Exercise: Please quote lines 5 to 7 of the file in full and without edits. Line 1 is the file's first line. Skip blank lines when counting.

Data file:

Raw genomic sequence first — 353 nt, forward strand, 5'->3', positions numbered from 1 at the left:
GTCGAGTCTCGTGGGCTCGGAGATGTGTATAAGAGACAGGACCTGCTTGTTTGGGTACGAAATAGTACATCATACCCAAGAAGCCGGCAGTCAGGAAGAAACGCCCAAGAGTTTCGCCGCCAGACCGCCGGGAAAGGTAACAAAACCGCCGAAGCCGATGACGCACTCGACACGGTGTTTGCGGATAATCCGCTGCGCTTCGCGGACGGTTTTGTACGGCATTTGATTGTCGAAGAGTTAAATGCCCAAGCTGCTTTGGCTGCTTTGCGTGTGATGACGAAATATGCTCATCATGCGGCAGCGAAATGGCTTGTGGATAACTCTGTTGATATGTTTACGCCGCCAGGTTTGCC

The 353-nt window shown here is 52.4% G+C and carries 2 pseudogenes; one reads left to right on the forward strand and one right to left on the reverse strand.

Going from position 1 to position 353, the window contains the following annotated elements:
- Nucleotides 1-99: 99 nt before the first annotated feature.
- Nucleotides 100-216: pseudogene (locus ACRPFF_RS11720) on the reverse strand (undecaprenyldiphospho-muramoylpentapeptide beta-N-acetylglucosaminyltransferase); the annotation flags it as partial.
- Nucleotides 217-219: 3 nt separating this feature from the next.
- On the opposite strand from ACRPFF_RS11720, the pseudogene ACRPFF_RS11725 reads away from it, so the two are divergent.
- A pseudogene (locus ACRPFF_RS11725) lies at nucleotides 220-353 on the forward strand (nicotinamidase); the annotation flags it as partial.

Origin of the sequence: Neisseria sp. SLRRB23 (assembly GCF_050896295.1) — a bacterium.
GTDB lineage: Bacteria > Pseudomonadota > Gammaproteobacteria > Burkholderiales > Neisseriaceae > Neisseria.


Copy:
- Nucleotides 1-99: 99 nt before the first annotated feature.
- Nucleotides 100-216: pseudogene (locus ACRPFF_RS11720) on the reverse strand (undecaprenyldiphospho-muramoylpentapeptide beta-N-acetylglucosaminyltransferase); the annotation flags it as partial.
- Nucleotides 217-219: 3 nt separating this feature from the next.